The Terrorism Risk Insurance Program is perhaps the most successful example of a public-private partnership to date. Since its enactment 11 years ago, TRIA has provided economic certainty and stability for businesses across the country. It brought private insurers back into the business of protecting against terrorism following the devastating effects of 9/11, with only minimal federal administrative costs. It addressed a market failure. TRIA brought New York back to life. But it has also been pivotal in allowing celebrated American events like the Superbowl and the Olympics to continue, fully insured. It lets amusement parks keep their doors open and helps universities continue groundbreaking research. Construction of new enterprises can continue in our urban centers without delayed financial transactions. And every American can still try their luck at a casino in Vegas, or go to a stadium to watch their favorite major league sports team. You may not realize it, but TRIA has a hand in all these events coming to pass.
I'd like to ask unanimous consent to enter into the record letters in support of TRIA's extension from: Major League Baseball, the NFL, the NHL, the NBA, NASCAR, the NCAA, the U.S. Olympic Committee, the U.S. Chamber of Commerce, the National Association of Realtors, the Real Estate Board of New York, the American Gaming Association, New Mexico Mutual, and the Utah Workers Compensation Fund.
In a post-9/11 world, we need the TRIA program more than ever. The
reasons are threefold.
First and foremost, the job of the federal government is to ensure the security of our citizens. A terrorist attack occurs when there is a breakdown in our national security system. If that happens, the federal government bears responsibility to help the victims of such an attack, which is akin to an act of war. We cannot expect the private market to insure against failures in U.S. counterterrorism without the government taking on some responsibility for the failure. Americans are relying on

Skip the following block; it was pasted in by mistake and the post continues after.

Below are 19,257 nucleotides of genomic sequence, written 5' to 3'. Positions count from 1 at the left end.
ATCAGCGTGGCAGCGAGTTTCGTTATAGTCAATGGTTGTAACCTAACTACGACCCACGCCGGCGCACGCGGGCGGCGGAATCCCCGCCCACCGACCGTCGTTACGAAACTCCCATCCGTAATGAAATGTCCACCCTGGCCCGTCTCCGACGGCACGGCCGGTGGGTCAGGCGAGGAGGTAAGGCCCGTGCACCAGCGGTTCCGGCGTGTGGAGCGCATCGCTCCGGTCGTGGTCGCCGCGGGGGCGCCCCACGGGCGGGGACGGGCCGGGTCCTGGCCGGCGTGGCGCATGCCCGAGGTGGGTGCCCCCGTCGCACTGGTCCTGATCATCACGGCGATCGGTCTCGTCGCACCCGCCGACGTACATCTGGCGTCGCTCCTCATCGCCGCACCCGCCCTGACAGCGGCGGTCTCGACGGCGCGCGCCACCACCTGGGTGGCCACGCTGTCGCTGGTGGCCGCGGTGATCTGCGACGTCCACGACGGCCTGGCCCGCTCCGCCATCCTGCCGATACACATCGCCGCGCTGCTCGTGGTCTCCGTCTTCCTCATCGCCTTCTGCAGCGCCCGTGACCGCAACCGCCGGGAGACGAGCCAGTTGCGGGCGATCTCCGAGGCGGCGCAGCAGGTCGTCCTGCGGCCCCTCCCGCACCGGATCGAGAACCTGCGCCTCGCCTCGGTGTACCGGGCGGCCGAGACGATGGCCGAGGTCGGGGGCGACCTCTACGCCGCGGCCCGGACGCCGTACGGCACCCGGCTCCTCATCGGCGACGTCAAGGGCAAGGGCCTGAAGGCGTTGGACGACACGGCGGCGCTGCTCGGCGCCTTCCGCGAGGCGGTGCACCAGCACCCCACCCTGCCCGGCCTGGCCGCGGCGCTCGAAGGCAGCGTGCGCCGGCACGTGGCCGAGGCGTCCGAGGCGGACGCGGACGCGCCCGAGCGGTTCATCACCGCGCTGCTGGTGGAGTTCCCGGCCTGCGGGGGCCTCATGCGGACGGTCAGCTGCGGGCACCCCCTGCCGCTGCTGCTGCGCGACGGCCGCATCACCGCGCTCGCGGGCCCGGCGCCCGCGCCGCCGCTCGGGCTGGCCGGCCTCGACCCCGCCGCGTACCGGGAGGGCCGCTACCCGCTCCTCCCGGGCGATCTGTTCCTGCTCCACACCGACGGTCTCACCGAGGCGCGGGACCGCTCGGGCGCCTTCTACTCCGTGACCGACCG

us to keep them safe.
TRIA is a testament to Congress's ability to plan ahead for such instances. It allows for a private solution to cover the majority of commercial losses in an orderly manner. TRIA has cost taxpayers next to nothing, and places private insurers in the first loss position. TRIA has no debt, and the federal government has never paid out a dime in claims. An attack needs to cost over $100 million in claims and an additional 20 percent in insurer deductibles before government costsharing kicks in. Even then, TRIA makes sure taxpayers are fully repaid by assessing fees on the insurance industry to recoup any pay-outs.
There is a lot of misinformation claiming TRIA leaves taxpayers on the hook. It does not. The Treasury is required to recoup any federal payments from the insurance industry by assessing fees for losses up to $27.5 billion, and is authorized to assess fees beyond that if federal spending exceeds that threshold. The private market covers the cost of all but the most catastrophic terrorist incidents.
Second, the characteristics of terrorist attacks -- infrequent, nonrandom, highly correlated -- all work against traditional insurer models. Insurers do not have the actuarial data to calculate terrorism risk. They are not privy to classified information on the frequency of attempted attacks or thwarted terrorist plots, and thus only have -- luckily -- a few events to base their predictions off. As former Chairman of the Homeland Security Committee and a member of the Permanent Select Committee on Intelligence, I have seen that data and I can attest that the threat of terrorism is very real. Our defenses are stronger since 9/11, but we are no less a target. Some may assume the threat of terrorism is only a problem for the Northeast. In fact, there have been 60 terror attacks and plots in the United States occurring in multiple states with New York being the most high risk but including Boston, Washington, DC, Little Rock, Chicago, Dallas, Portland and others. While over 50 of these plots were uncovered and disrupted before the public was in danger, this demonstrates that the enemy is committed and the threat of terrorism against the United States continues. Perpetrators of terrorism want to be anything but predictable. Al Qaeda and its affiliates are exploring new methods of warfare, including cyberterrorism. As lawmakers, it is our duty to not only provide the defenses necessary to detect and stop an attack, but to provide the contingency plan to help our nation recover and rebuild in the event that an attack does occur. TRIA is a vital part of that contingency plan.